Fossil Fuel Advocates’ New Tactic: Calling Opposition to Arctic Drilling ‘Racist’

Some say oil and gas exploration is essential as a source of jobs and revenue for Alaska Native communities, but activists argue it is simply exploitation.

An oil pipeline stretches across the landscape outside Prudhoe Bay in North Slope Borough, Alaska on May 25, 2019. Credit: Bonnie Jo Mount/The Washington Post via Getty Images
An oil pipeline stretches across the landscape outside Prudhoe Bay in North Slope Borough, Alaska on May 25, 2019. Credit: Bonnie Jo Mount/The Washington Post via Getty Images

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When Alaska’s all-white Congressional delegation branded opposition to oil and gas drilling in the Arctic Wildlife National Refuge as a form of discrimination last month, they may have hoped to play into a national dialogue about systemic racism—not necessarily to spark it. 

In a letter to the Federal Reserve on June 16, Senators Dan Sullivan and Lisa Murkowsi and Rep. Don Young, all Alaska Republicans, called on federal regulators to investigate whether the refusal of several banks to fund Arctic oil and gas projects discriminated against Alaska Natives, depriving them of social and economic benefits. The politicians had previously called the banks’ refusal a discriminatory tactic “against America’s energy sector.” 

But controversy followed quickly. In the weeks following the letter, Native organizers penned op-eds and climate activists posted on social media, blasting the three members of Congress for what they viewed as a hypocritical and misleading narrative. 


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Oil and gas advocates have for years maintained that opposition to fossil fuel companies equals “green racism,” and have portrayed the industry as providing economic aid to marginalized communities by supporting economic development, sponsoring local programs and promising reliable and affordable electricity. 

Some in Indigenous communities also argue in favor of fossil fuel development, given the opportunities it promises. But in Alaska and elsewhere, Indigenous activists concerned about the the future of their communities and the planet are opposing drilling and spearheading a movement to end investment in fossil fuels. 

The situation is complicated. Many Black and Indigenous communities in the United States, including Alaska Natives, lack opportunities for more environmentally sustainable development because of long histories of social, economic and political marginalization. Those histories are central to the current debate, raising the question of whether an embrace of fossil fuels by some members of these communities reflects a free choice, or one made out of necessity, given the circumstances left by centuries of systemic racism.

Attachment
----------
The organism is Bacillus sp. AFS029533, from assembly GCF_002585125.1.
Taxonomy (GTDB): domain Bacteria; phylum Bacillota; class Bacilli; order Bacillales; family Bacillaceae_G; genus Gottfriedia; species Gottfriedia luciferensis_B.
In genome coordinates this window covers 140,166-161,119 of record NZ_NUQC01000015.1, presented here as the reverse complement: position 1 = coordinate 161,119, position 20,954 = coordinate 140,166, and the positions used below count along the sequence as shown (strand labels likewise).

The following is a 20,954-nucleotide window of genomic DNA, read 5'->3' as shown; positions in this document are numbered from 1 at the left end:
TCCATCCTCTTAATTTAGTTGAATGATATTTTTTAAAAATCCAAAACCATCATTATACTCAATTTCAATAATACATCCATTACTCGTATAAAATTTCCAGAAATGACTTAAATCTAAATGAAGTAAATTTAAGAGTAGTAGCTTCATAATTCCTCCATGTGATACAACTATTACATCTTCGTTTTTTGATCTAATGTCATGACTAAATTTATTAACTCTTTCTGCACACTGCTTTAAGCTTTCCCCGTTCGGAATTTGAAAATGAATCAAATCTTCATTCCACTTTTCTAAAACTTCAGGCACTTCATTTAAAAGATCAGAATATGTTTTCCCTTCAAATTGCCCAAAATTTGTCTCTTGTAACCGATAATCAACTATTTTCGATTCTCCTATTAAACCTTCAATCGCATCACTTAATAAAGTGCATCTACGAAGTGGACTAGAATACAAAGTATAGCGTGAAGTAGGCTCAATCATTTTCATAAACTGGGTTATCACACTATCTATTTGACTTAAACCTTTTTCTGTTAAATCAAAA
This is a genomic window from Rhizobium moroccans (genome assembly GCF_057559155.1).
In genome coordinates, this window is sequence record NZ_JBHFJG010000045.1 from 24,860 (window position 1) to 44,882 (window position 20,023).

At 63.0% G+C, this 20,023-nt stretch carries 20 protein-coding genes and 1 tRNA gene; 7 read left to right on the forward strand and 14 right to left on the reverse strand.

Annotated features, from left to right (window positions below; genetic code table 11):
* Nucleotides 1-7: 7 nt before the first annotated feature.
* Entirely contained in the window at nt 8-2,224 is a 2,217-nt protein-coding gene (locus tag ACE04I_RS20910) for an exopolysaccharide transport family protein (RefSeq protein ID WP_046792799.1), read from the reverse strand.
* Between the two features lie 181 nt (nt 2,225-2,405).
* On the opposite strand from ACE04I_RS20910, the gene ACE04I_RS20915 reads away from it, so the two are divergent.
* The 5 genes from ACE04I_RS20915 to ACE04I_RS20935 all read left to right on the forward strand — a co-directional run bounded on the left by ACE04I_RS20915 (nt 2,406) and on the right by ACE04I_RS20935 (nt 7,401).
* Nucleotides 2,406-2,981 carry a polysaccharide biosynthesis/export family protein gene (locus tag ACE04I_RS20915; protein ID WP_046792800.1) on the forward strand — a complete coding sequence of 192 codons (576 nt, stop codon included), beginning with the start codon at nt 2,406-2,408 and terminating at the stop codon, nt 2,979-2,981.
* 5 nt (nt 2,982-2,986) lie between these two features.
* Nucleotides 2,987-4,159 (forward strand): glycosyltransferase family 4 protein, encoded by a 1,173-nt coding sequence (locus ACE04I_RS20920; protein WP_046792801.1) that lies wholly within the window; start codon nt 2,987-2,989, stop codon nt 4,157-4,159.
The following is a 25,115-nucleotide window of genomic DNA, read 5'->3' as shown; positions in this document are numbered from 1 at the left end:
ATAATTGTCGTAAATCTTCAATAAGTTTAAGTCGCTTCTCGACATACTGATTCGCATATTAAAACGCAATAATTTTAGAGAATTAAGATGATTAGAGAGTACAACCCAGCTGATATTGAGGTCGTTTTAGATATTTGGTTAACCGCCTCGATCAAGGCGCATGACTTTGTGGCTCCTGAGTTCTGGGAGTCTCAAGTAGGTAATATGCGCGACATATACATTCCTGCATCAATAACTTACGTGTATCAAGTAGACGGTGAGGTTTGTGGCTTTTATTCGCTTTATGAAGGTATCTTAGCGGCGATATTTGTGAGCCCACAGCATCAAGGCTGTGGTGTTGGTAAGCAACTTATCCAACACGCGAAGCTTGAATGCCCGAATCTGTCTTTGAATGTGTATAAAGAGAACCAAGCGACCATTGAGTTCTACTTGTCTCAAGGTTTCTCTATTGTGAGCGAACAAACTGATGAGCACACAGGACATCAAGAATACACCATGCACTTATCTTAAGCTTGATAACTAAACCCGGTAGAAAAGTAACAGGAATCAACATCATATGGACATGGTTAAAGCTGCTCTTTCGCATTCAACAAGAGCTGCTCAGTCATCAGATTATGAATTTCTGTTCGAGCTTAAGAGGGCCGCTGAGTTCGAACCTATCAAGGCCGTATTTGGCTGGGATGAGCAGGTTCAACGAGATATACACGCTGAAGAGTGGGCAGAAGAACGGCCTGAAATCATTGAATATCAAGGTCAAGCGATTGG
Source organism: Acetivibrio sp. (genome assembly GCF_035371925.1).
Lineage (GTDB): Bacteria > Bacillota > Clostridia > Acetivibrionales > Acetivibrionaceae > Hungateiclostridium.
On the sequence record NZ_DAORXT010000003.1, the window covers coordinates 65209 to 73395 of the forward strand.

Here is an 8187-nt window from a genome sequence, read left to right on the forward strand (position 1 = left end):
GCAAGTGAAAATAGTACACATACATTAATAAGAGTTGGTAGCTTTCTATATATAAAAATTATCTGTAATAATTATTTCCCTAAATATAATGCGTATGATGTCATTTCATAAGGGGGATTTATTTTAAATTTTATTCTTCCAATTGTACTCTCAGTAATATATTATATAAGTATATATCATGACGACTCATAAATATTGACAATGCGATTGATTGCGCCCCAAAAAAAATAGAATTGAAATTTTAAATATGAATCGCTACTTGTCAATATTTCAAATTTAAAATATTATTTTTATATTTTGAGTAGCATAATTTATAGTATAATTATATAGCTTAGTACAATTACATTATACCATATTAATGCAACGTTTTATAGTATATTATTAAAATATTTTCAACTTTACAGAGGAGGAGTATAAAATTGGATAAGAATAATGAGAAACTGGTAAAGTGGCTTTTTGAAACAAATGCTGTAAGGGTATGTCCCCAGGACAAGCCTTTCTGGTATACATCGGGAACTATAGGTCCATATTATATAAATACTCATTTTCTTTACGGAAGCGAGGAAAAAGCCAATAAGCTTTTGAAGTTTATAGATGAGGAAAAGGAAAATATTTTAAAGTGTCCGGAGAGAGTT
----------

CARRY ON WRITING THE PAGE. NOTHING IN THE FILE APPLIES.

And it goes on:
Among Alaska Natives, one of the organizers of the opposition to fossil fuels is Siqiñiq Maupin, who over a year ago broke from a corporate career in the oil and gas sector and became a vocal opponent of fossil fuel companies’ activity, hoping to combat the claim that such opposition equals racism. 

Maupin, who is Iñupiaq, wanted to show that, contrary to stereotypes of Alaska Natives as “oil-hungry” and money-seeking, “not all Iñupiat people want drilling.” In 2019, Maupin co-founded Sovereign Iñupiat for a Living Arctic, a movement of Iñupiat people which aims to create spiritually, mentally and physically healthy communities in the Arctic. 

The split over oil and gas drilling between elected and corporate leaders and Native organizers like Maupin reflects a broader division between prominent officials and the community members they claim to represent. 

In a recent example, Rev. Jesse Jackson and National Urban League President Marc Morial backed calls for more racial diversity in the oil and gas workforce, while grassroots Black organizers bucked these calls as a false substitute for divestment from fossil fuels. 

Industry advocates are aware that few, if any, comparable economic options are available to Indigenous communities in Alaska’s North Slope, as are numerous officials and corporate leaders who have come out in favor of Arctic drilling. Oil and gas projects offer local jobs and generate revenue that funds new schools and infrastructure upgrades, even if they do so at a cost to the environment and public health. 

Charges of ‘Green Racism’